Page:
Quote Originally Posted by TalonRedding View Post
    http://www.beesource.com/resources/u...-bee-colonies/
    This might be what you're talking about.
    There it is! I milled over that one for about a week 10 years or so ago.
    Ian Steppler >> Canadian Beekeeper's Blog
    www.stepplerfarms.com

  12. #32
    Join Date
    Jul 2013
    Location
    Pleasant Shade, TN
    Posts
    428

    Default Re: How cold can they stand it?

    Quote Originally Posted by Ian View Post
    There it is! I milled over that one for about a week 10 years or so ago.
    I'm milling over it right now!
    A man is worth just as much as the things about which he busies himself- Marcus Aurelius

  13. #33
    Join Date
    Jan 2003
    Location
    Manitoba Canada
    Posts
    5,751

    Default Re: How cold can they stand it?

    I actually printed out the graghs and set them up in a side by side comparatively manner ( before I had kids, and this machine of a farm)
    what I had determined from that, and glenning conclusions from the authour, caused a lot of disagreement from others. I guess from what I gathered from the graphs was differing from what others gathered.
    Ian Steppler >> Canadian Beekeeper's Blog
    www.stepplerfarms.com

  14. #34
    Join Date
    Jul 2013
    Location
    Pleasant Shade, TN
    Posts
    428

    Default Re: How cold can they stand it?

    So far, from what I understand from what I've read, is that there is really not a huge difference between insulated and uninsulated colonies. Granted, insulated colonies have a less dense cluster and begin brood increase a little earlier. However, uninsulated colonies maintain the same temperature with a denser cluster and will catch up brood rearing by the time nectar flow peaks. One of the biggest points I found in the literature, which differers from a few posts I've read, is that the bees are not concerned with the domicile outside the cluster (empty space around the cluster), and that the outside edge of the cluster remained around 44 F during cold weather. One advantage that insulated colonies MIGHT have is that with a loose cluster, they will be able to relocate food stores with less difficulty. Another big point is that solar radiation or the lack thereof had more of an effect on cluster movements than temperatures. The bottom line I take away from it is that bees are rugged critters and they will do just fine out in the open in cold climates with proper sun exposure and ventilation.
    A man is worth just as much as the things about which he busies himself- Marcus Aurelius

  15. #35
    Join Date
    Jan 2003
    Location
    Manitoba Canada
    Posts
    5,751

    Default Re: How cold can they stand it?

    >>they will do just fine out in the open in cold climates with proper sun exposure and ventilation.<<

    Experience from around here suggests that shelter plays a huge role in winter survival , not a question about it

  16. #36
    Join Date
    Jul 2013
    Location
    Pleasant Shade, TN
    Posts
    428

    Default Re: How cold can they stand it?

    It is location specific, no doubt about it. Manitoba IS farther north than Madison, Wisconsin which is where this study took place. I would probably take a few precautions myself if I lived that far north. However, some folks get hyped up over the cold, but that's just part of the experience. It's no different than running cattle, horses, sheep, goats, crop farming......well, you get the picture I'm sure. There is no sense in letting the weather eat your nerves when the weather is the driving force behind agriculture/beekeeping. Prepare for the worst and hope for the best, that is all you can do. It comes with the territory of being a producer. Btw...stay warm up there in Manitoba. It's going to be a balmy 9 F here in Tennessee tomorrow!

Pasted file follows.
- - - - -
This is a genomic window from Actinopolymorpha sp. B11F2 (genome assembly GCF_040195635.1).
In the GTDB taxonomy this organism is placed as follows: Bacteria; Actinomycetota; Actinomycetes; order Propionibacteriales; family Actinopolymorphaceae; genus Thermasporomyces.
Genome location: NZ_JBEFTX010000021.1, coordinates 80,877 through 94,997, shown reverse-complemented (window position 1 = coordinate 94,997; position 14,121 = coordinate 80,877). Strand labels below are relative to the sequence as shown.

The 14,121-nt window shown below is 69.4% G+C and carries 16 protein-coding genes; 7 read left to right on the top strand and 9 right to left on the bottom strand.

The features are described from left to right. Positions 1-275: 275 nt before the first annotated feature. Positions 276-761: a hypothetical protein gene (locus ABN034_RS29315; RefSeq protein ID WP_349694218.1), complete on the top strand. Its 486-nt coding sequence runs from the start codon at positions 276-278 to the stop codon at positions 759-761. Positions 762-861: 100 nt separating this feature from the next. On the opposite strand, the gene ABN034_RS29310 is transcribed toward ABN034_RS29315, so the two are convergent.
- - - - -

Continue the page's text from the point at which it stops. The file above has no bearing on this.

A man is worth just as much as the things about which he busies himself- Marcus Aurelius

  17. #37
    Join Date
    Apr 2005
    Location
    Salem, Oregon
    Posts
    938

    Default Re: How cold can they stand it?

    Quote Originally Posted by TalonRedding View Post
    One of the biggest points I found in the literature, which differers from a few posts I've read, is that the bees are not concerned with the domicile outside the cluster
    WOW!!
    Now you have really peaked my interest!
    How did you find out what the bees are concerned with from the data on the graphs?
    I have exactly ONE hive more than you.
    That makes my opinion beyond question.

  18. #38
    Join Date
    Jul 2013
    Location
    Pleasant Shade, TN
    Posts
    428

    Default Re: How cold can they stand it?

    Quote Originally Posted by HarryVanderpool View Post
    WOW!!
    Now you have really peaked my interest!
    How did you find out what the bees are concerned with from the data on the graphs?
    (17) Honey bees make no attempt to maintain the temperature in the domicile outside the winter cluster.

    That is summarization #17 in the article above. It wasn't derived from the graphs, it was stated by the author.
    As to how I know what the bees are "concerned" with, that's easy! I am ONE with the bees! Lol...just kidding. Maybe "concerned" wasn't the best choice of wording there. More like bees use their energy to warm the cluster and not the space around them, which makes perfect sense.
    A man is worth just as much as the things about which he busies himself- Marcus Aurelius

  19. #39
    Join Date
    Dec 1999
    Location
    DuPage County, Illinois USA
    Posts
    9,304

    Default Re: How cold can they stand it?

    Quote Originally Posted by TalonRedding View Post
    As to how I know what the bees are "concerned" with, that's easy! I am ONE with the bees!
    So am I, and what they need to survive winters is the same as what I need:

    Regards, Barry

  20. #40
    Join Date
    Nov 2011
    Location
    Rader, Greene County, Tennessee, USA
    Posts
    5,649

    Default Re: How cold can they stand it?

    You feed bees orange juice?


    Would that be No Pulp or Lots of Pulp?
    Graham
    USDA Zone 7A Elevation 1400 ft